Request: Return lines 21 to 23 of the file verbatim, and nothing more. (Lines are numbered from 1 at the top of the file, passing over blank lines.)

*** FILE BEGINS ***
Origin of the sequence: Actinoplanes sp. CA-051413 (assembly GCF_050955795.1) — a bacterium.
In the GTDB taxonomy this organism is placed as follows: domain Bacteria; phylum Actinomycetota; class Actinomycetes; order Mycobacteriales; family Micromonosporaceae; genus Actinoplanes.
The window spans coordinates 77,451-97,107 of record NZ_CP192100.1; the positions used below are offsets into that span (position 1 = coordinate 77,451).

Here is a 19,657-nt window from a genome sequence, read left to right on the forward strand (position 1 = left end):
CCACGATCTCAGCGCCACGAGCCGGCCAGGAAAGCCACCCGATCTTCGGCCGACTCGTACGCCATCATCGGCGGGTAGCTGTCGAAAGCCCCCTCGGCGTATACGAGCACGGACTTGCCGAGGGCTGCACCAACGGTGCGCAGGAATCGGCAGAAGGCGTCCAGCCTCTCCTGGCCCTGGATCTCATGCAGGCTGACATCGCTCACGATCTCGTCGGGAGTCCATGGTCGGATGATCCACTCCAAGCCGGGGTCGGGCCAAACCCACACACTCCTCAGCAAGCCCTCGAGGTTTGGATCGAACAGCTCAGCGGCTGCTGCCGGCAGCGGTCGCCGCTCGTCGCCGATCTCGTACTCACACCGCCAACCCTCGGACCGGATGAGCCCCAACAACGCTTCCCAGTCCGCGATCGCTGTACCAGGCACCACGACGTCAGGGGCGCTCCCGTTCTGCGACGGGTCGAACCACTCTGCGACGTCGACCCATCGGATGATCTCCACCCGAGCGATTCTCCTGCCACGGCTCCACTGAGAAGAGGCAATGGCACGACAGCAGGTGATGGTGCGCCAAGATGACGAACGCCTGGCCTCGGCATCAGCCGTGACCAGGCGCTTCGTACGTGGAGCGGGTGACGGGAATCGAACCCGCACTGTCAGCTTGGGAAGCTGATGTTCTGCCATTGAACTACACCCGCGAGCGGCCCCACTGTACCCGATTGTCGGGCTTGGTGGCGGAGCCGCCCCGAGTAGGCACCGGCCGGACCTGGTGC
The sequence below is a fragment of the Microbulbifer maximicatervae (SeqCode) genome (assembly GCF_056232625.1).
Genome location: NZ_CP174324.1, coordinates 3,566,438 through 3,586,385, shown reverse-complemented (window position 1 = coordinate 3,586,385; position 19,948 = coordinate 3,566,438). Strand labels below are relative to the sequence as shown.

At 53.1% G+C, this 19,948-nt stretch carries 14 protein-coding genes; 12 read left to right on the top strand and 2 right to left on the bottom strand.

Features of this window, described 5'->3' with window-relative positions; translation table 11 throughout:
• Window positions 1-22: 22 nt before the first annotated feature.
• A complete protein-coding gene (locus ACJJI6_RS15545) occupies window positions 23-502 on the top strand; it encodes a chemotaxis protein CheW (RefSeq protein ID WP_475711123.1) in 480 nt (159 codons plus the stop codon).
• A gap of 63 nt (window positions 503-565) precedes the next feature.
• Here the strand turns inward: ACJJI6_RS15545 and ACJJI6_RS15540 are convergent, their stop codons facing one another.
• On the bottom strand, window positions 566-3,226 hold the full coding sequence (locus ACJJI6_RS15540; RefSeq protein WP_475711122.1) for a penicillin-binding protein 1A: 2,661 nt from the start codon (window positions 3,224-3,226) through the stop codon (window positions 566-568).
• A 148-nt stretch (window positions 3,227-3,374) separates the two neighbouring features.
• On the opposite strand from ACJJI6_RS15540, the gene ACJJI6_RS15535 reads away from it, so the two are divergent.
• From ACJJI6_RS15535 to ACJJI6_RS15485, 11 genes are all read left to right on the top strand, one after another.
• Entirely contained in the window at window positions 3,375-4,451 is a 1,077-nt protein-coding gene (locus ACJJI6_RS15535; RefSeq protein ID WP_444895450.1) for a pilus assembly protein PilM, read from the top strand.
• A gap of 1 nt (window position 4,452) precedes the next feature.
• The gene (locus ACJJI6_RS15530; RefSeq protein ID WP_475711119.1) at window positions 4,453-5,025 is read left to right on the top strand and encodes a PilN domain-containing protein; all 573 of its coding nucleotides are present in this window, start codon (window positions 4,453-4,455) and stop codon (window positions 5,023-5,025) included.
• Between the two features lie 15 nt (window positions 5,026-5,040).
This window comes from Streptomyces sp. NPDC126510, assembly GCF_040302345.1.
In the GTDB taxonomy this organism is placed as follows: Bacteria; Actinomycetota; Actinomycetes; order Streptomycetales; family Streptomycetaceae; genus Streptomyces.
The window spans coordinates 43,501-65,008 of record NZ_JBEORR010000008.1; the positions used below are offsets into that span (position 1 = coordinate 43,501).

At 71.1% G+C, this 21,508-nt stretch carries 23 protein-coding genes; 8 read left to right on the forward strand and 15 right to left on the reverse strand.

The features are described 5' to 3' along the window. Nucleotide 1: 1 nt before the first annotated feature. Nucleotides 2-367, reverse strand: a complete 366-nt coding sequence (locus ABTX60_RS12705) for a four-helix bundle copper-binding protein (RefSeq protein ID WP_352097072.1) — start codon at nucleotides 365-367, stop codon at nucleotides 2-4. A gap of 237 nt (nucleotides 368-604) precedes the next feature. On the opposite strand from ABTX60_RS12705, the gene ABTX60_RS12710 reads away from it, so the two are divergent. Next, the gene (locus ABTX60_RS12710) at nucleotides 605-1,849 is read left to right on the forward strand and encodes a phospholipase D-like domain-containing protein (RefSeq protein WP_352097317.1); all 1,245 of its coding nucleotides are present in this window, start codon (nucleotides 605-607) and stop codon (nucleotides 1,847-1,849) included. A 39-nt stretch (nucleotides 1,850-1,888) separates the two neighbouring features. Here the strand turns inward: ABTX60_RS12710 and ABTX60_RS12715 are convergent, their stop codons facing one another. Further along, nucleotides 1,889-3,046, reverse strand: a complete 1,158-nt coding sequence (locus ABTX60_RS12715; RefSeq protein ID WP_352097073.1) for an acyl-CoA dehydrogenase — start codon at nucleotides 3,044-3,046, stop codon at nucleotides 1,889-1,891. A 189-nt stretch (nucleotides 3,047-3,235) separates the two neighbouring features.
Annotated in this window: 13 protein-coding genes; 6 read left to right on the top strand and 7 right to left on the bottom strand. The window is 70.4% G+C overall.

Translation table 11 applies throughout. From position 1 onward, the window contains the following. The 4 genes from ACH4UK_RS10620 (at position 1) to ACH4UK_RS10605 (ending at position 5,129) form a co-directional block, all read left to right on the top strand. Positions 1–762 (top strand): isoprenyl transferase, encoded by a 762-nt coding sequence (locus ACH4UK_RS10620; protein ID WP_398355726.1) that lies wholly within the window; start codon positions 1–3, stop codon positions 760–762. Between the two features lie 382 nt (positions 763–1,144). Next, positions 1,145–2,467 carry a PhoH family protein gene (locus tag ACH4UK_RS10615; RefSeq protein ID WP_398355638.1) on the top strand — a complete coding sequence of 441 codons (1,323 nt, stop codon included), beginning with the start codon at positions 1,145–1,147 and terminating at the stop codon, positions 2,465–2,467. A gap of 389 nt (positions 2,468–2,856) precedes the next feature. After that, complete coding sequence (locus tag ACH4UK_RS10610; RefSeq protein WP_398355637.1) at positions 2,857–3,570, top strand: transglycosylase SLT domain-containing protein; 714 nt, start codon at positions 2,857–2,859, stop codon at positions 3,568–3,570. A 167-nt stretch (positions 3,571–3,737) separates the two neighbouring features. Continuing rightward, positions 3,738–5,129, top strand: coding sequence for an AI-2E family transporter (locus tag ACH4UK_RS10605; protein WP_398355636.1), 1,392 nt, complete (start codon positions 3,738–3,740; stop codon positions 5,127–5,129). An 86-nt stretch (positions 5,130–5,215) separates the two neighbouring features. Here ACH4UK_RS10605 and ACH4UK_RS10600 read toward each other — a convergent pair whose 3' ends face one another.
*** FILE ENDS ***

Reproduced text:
• Between the two features lie 15 nt (window positions 5,026-5,040).
This window comes from Streptomyces sp. NPDC126510, assembly GCF_040302345.1.
In the GTDB taxonomy this organism is placed as follows: Bacteria; Actinomycetota; Actinomycetes; order Streptomycetales; family Streptomycetaceae; genus Streptomyces.